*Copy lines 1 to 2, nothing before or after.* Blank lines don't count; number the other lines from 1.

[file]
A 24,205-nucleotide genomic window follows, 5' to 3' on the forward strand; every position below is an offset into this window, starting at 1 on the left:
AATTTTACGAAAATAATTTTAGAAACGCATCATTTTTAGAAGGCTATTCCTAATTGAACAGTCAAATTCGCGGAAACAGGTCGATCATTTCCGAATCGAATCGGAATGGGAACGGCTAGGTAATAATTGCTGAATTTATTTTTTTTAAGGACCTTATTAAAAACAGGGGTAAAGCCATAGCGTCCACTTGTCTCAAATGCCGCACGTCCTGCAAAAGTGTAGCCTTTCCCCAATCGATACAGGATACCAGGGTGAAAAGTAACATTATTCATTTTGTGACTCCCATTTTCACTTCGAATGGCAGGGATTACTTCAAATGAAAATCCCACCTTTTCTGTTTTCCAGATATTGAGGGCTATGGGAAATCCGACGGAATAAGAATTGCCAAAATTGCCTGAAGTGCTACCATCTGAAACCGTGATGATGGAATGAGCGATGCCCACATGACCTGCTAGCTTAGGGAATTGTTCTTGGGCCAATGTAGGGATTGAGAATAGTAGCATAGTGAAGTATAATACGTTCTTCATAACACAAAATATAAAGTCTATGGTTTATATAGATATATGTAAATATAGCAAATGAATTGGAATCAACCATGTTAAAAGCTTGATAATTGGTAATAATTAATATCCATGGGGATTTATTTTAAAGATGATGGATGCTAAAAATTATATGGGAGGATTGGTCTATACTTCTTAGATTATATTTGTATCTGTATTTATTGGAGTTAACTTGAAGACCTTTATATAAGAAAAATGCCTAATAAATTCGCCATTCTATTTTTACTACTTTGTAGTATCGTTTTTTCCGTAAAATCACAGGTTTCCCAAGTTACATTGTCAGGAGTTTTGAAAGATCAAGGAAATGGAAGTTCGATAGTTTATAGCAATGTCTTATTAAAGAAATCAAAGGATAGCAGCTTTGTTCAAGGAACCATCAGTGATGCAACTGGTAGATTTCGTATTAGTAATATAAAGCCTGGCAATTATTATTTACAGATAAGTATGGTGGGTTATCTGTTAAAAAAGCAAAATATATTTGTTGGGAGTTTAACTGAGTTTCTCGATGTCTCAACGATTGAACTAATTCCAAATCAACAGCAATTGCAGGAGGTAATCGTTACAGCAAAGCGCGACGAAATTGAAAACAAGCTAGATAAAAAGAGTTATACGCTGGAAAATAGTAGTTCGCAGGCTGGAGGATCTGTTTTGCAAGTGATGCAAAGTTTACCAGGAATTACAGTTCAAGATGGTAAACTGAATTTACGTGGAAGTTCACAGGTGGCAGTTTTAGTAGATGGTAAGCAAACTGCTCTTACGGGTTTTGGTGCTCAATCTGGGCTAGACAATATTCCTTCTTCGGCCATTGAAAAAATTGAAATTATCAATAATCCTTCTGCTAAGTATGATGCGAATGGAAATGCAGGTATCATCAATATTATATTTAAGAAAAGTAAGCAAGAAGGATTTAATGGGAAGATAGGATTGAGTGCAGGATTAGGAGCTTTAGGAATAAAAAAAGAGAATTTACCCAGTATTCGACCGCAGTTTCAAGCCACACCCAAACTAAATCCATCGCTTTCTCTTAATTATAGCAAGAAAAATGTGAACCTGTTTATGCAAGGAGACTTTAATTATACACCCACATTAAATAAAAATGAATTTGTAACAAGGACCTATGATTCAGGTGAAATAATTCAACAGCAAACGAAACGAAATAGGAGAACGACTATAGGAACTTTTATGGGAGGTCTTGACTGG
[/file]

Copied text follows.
A 24,205-nucleotide genomic window follows, 5' to 3' on the forward strand; every position below is an offset into this window, starting at 1 on the left:
AATTTTACGAAAATAATTTTAGAAACGCATCATTTTTAGAAGGCTATTCCTAATTGAACAGTCAAATTCGCGGAAACAGGTCGATCATTTCCGAATCGAATCGGAATGGGAACGGCTAGGTAATAATTGCTGAATTTATTTTTTTTAAGGACCTTATTAAAAACAGGGGTAAAGCCATAGCGTCCACTTGTCTCAAATGCCGCACGTCCTGCAAAAGTGTAGCCTTTCCCCAATCGATACAGGATACCAGGGTGAAAAGTAACATTATTCATTTTGTGACTCCCATTTTCACTTCGAATGGCAGGGATTACTTCAAATGAAAATCCCACCTTTTCTGTTTTCCAGATATTGAGGGCTATGGGAAATCCGACGGAATAAGAATTGCCAAAATTGCCTGAAGTGCTACCATCTGAAACCGTGATGATGGAATGAGCGATGCCCACATGACCTGCTAGCTTAGGGAATTGTTCTTGGGCCAATGTAGGGATTGAGAATAGTAGCATAGTGAAGTATAATACGTTCTTCATAACACAAAATATAAAGTCTATGGTTTATATAGATATATGTAAATATAGCAAATGAATTGGAATCAACCATGTTAAAAGCTTGATAATTGGTAATAATTAATATCCATGGGGATTTATTTTAAAGATGATGGATGCTAAAAATTATATGGGAGGATTGGTCTATACTTCTTAGATTATATTTGTATCTGTATTTATTGGAGTTAACTTGAAGACCTTTATATAAGAAAAATGCCTAATAAATTCGCCATTCTATTTTTACTACTTTGTAGTATCGTTTTTTCCGTAAAATCACAGGTTTCCCAAGTTACATTGTCAGGAGTTTTGAAAGATCAAGGAAATGGAAGTTCGATAGTTTATAGCAATGTCTTATTAAAGAAATCAAAGGATAGCAGCTTTGTTCAAGGAACCATCAGTGATGCAACTGGTAGATTTCGTATTAGTAATATAAAGCCTGGCAATTATTATTTACAGATAAGTATGGTGGGTTATCTGTTAAAAAAGCAAAATATATTTGTTGGGAGTTTAACTGAGTTTCTCGATGTCTCAACGATTGAACTAATTCCAAATCAACAGCAATTGCAGGAGGTAATCGTTACAGCAAAGCGCGACGAAATTGAAAACAAGCTAGATAAAAAGAGTTATACGCTGGAAAATAGTAGTTCGCAGGCTGGAGGATCTGTTTTGCAAGTGATGCAAAGTTTACCAGGAATTACAGTTCAAGATGGTAAACTGAATTTACGTGGAAGTTCACAGGTGGCAGTTTTAGTAGATGGTAAGCAAACTGCTCTTACGGGTTTTGGTGCTCAATCTGGGCTAGACAATATTCCTTCTTCGGCCATTGAAAAAATTGAAATTATCAATAATCCTTCTGCTAAGTATGATGCGAATGGAAATGCAGGTATCATCAATATTATATTTAAGAAAAGTAAGCAAGAAGGATTTAATGGGAAGATAGGATTGAGTGCAGGATTAGGAGCTTTAGGAATAAAAAAAGAGAATTTACCCAGTATTCGACCGCAGTTTCAAGCCACACCCAAACTAAATCCATCGCTTTCTCTTAATTATAGCAAGAAAAATGTGAACCTGTTTATGCAAGGAGACTTTAATTATACACCCACATTAAATAAAAATGAATTTGTAACAAGGACCTATGATTCAGGTGAAATAATTCAACAGCAAACGAAACGAAATAGGAGAACGACTATAGGAACTTTTATGGGAGGTCTTGACTGG